• Publication date: 22 Feb 2018
• Publisher: Cornerstone Digital
With thanks to the publisher via NetGalley for my pre-publication ARC
Picked as . . .
BBC News Online‘s Books to Look Ahead in 2018
Mail on Sunday‘s Best of 2018 Cultural Highlights
New York Times‘s Must-Know Literary Events in 2018
Stylist‘s One to Watch in 2018
Daily Express‘s Must-Have New Reads
The Pool‘s Books We’re Looking Forward to in 2018
S Magazine‘s Best Upcoming Books of 2018
Vogue‘s What to Read This Fall
‘An astonishing and uplifting story about the transformative power of education’ Mail on Sunday
My Thoughts & Review
Educated is one of the most disturbing, compelling and gripping memoirs I’ve read in a long time. This is going to be one of THE books of the year.
I read it almost in a state of slack-jawed open-mouthed shock!
Tara Westover lives at the foot of a mountain called Buck’s Peak In Wormwood Idaho.
She lives with her parents and siblings in an isolated backwoods rural area. The family are Mormon, which is secondary to the story almost because this is not a religious book as such.
Her father suffers from a bi-polar disorder which in his case manifests itself as acute paranoia, suspicion, depression, mania, interpreting and using the teachings of his faith for his own agenda. He is a controlling, abusive husband and parent who is obsessed with the illuminati and believes the world is about to end. The family live off the grid. He uses the money obtained from his scrap business on the property to stockpile food, weapons, fuel and precious metals to prepare for the end of days. The births of the children have not been registered and he believes that modern medicine is the work of Satan.
With this in mind his wife, Tara’s mother, becomes a skilled herbalist, mixing up salves and potions to treat any of the family’s ailments. Later on she becomes an unqualified midwife, attending the birthings of women in the surrounding areas and learning her ‘trade’ even though she finds it nerve-wracking and exhausting.
Tara’s father uses his children in the scrap business as work hands from an early age, showing no concern for their welfare and making them operate dangerous machinery and climb to great heights, believing that whatever happens to them is ‘God’s will’. When a few of them have serious injuries they’re not taken to hospital, but treated by the mother’s home made homeopathic medicines and salves. Some are left with permanent disability as a result.
The children aren’t sent to school, officials told they are being ‘home-schooled’ but their education is non-existent.
Tara’s older brother is an abusive nasty bully who makes her life absolute hell, frequently attacking her and even breaking bones but the parents turn a blind eye to it.
Slowly one by one, the children break away, some of them manage to attend college by their own endeavour to study and learn.
Tara eventually leaves herself, facing enormous difficulties but managing to overcome them until eventually going on to attain the highest qualifications and a place at Cambridge university.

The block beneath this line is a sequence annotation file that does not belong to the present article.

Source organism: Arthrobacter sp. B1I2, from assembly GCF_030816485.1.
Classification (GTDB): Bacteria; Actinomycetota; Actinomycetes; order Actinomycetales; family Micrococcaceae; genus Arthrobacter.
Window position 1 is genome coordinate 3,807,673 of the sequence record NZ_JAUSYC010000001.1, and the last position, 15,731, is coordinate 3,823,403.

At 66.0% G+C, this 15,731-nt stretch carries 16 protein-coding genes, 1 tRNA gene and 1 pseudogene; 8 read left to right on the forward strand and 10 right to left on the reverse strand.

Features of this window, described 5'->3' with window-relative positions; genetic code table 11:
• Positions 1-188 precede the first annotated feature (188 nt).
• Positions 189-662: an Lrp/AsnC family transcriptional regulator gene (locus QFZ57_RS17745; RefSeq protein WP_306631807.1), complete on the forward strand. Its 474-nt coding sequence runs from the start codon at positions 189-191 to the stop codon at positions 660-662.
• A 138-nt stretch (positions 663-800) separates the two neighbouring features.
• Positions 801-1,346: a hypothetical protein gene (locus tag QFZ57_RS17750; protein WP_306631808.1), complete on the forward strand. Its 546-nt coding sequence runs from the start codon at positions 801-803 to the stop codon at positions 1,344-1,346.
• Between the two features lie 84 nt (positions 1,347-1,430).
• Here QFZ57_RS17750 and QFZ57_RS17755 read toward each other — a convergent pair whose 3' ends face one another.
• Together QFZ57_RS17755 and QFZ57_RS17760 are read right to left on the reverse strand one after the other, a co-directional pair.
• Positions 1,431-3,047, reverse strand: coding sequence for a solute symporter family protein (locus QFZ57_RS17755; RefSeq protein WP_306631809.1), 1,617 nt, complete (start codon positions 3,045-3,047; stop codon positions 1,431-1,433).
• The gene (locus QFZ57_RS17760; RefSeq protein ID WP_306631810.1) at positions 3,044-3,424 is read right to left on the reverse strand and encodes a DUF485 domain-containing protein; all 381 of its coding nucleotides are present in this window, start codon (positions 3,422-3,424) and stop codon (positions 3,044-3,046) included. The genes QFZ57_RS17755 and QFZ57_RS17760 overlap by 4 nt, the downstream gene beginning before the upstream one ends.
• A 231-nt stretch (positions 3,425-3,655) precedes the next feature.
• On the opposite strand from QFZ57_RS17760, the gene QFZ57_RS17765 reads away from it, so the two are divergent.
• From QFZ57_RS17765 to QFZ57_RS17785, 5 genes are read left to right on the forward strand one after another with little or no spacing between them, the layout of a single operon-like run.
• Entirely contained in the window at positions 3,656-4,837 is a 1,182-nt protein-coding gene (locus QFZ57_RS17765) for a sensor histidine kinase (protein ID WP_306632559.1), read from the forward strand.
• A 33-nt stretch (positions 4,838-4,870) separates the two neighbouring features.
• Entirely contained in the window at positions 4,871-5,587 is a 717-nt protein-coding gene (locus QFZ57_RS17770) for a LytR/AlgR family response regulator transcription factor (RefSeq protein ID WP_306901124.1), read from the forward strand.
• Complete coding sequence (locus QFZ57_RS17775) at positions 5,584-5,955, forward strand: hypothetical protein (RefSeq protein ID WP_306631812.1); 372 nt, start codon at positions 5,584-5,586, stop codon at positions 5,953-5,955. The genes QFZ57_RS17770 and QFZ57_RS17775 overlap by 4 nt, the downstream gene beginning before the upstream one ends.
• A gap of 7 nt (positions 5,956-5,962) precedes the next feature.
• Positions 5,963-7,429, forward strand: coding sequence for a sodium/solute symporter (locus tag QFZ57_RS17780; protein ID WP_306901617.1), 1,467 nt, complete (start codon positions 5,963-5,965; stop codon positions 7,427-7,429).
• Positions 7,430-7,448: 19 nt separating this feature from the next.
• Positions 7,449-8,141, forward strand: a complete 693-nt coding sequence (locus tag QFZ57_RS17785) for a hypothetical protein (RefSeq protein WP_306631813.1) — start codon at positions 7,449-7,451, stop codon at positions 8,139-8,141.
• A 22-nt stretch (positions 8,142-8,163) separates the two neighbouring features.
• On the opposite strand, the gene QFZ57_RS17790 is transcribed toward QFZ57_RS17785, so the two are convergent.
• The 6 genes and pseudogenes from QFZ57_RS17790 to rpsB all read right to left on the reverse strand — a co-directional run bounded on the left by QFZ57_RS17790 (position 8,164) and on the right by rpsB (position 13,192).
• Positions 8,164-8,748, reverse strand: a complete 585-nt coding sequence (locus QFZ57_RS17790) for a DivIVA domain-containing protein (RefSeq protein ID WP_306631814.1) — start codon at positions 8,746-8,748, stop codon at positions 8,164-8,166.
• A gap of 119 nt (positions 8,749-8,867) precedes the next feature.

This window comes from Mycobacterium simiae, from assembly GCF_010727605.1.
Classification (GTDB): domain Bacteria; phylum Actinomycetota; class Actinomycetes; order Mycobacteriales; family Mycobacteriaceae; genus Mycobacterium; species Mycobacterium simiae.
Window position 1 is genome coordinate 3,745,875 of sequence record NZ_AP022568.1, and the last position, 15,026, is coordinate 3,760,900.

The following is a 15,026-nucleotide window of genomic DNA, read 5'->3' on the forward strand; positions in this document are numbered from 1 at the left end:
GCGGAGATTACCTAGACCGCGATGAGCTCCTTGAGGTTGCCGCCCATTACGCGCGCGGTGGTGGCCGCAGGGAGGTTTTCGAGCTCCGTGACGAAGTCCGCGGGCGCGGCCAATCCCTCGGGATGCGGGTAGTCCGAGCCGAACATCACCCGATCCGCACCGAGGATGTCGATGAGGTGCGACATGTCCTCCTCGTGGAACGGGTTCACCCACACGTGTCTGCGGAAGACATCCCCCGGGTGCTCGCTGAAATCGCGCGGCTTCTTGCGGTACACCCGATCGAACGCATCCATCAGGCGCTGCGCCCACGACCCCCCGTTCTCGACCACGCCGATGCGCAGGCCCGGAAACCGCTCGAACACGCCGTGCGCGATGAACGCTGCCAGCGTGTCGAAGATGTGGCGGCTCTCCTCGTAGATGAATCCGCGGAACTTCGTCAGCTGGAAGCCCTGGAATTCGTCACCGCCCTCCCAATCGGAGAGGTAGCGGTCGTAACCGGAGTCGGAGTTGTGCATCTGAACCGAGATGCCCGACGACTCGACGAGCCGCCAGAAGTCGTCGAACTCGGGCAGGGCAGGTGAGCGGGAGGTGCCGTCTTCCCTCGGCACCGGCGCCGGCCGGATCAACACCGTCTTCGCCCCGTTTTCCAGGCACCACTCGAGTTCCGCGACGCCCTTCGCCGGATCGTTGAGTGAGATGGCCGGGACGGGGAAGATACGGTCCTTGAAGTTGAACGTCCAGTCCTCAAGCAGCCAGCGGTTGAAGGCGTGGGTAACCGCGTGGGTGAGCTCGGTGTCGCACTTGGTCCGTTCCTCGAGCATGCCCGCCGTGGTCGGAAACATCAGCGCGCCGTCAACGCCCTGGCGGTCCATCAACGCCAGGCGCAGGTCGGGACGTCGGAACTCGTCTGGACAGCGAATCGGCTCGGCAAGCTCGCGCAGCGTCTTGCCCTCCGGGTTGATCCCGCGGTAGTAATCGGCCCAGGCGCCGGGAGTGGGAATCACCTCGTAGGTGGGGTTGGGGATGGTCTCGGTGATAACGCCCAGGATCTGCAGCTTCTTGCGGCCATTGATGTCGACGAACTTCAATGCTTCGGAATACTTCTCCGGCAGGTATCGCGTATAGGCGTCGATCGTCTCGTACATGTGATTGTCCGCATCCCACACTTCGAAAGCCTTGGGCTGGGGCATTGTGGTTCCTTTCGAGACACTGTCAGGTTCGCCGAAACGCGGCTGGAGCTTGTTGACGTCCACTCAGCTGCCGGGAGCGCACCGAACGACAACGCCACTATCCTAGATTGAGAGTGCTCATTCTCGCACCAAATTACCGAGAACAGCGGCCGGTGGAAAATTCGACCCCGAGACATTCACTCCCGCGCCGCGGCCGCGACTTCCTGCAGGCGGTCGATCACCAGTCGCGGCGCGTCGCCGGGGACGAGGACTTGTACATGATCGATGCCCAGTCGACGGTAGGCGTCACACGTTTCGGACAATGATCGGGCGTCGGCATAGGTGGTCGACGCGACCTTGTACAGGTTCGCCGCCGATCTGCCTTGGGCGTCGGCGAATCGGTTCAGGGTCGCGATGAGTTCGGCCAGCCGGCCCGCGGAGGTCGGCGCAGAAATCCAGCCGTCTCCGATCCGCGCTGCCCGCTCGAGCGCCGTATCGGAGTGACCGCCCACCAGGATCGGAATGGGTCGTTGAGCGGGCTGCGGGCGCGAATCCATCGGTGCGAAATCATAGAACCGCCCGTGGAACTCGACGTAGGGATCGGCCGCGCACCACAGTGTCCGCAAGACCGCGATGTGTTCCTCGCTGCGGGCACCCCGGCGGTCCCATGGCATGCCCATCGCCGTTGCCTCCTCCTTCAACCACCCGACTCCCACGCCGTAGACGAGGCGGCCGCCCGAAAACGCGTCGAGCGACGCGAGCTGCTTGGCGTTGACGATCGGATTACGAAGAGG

This book is about that journey and although Tara is often drawn back to the family, almost at the cost of her own sanity, through her own intellect, Herculean efforts and capacity to learn she is eventually able to forge an independent and meaningful life of her own.
Through college classes she learns that there is a name for her father’s illness and she writes:
I understood that disease is not a choice. This knowledge might have made me sympathetic to my father, but it didn’t. I felt only anger.We were the ones who’d paid for it, I thought. Mother. Luke. Shawn. We had been bruised and gashed and concussed, had our legs set on fire and our heads cut open. We had lived in a state of alert, a kind of constant terror , our brains flooding with cortisol because we knew that any of those things might happen at any moment. Because Dad always put faith before safety. Because he believed himself right, and he kept on believing himself right— after the first car crash, after the second, after the bin, the fire, the pallet. And it was us who paid.
Awesome, haunting, shocking, compelling, heartbreaking. This book has to be one of this year’s top reads. It will stay with me for a long time.
About The Author
Tara Westover is an American author living in the UK. Born in Idaho to a father opposed to public education, she never attended school. She spent her days working in her father’s junkyard or stewing herbs for her mother, a self-taught herbalist and midwife. She was seventeen the first time she set foot in a classroom, and after that first taste, she pursued learning for a decade. She graduated magna cum laude from Brigham Young University in 2008 and was subsequently awarded a Gates Cambridge Scholarship. She earned an MPhil from Trinity College, Cambridge in 2009, and in 2010 was a visiting fellow at Harvard University. She returned to Cambridge, where she was awarded a PhD in history in 2014.